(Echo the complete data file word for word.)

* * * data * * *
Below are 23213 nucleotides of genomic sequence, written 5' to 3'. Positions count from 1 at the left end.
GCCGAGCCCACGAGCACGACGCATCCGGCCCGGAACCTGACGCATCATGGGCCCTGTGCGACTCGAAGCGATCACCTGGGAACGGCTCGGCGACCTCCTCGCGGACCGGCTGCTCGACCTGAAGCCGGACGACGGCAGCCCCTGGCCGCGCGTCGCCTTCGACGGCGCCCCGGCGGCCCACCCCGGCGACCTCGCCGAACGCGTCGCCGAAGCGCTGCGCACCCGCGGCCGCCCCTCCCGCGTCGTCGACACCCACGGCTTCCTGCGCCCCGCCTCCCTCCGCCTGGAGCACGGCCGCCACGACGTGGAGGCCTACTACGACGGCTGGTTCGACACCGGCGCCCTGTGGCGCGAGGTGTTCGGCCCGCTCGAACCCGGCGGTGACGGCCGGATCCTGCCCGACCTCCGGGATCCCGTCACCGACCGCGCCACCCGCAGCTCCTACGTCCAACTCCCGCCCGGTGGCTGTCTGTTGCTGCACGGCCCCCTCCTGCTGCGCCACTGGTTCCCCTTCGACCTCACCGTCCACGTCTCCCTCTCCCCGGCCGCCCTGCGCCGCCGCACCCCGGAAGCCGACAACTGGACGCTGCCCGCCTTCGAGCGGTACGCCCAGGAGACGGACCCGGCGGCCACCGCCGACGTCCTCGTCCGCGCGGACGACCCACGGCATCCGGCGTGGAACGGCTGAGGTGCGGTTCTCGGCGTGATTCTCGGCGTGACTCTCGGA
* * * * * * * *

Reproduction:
Below are 23213 nucleotides of genomic sequence, written 5' to 3'. Positions count from 1 at the left end.
GCCGAGCCCACGAGCACGACGCATCCGGCCCGGAACCTGACGCATCATGGGCCCTGTGCGACTCGAAGCGATCACCTGGGAACGGCTCGGCGACCTCCTCGCGGACCGGCTGCTCGACCTGAAGCCGGACGACGGCAGCCCCTGGCCGCGCGTCGCCTTCGACGGCGCCCCGGCGGCCCACCCCGGCGACCTCGCCGAACGCGTCGCCGAAGCGCTGCGCACCCGCGGCCGCCCCTCCCGCGTCGTCGACACCCACGGCTTCCTGCGCCCCGCCTCCCTCCGCCTGGAGCACGGCCGCCACGACGTGGAGGCCTACTACGACGGCTGGTTCGACACCGGCGCCCTGTGGCGCGAGGTGTTCGGCCCGCTCGAACCCGGCGGTGACGGCCGGATCCTGCCCGACCTCCGGGATCCCGTCACCGACCGCGCCACCCGCAGCTCCTACGTCCAACTCCCGCCCGGTGGCTGTCTGTTGCTGCACGGCCCCCTCCTGCTGCGCCACTGGTTCCCCTTCGACCTCACCGTCCACGTCTCCCTCTCCCCGGCCGCCCTGCGCCGCCGCACCCCGGAAGCCGACAACTGGACGCTGCCCGCCTTCGAGCGGTACGCCCAGGAGACGGACCCGGCGGCCACCGCCGACGTCCTCGTCCGCGCGGACGACCCACGGCATCCGGCGTGGAACGGCTGAGGTGCGGTTCTCGGCGTGATTCTCGGCGTGACTCTCGGA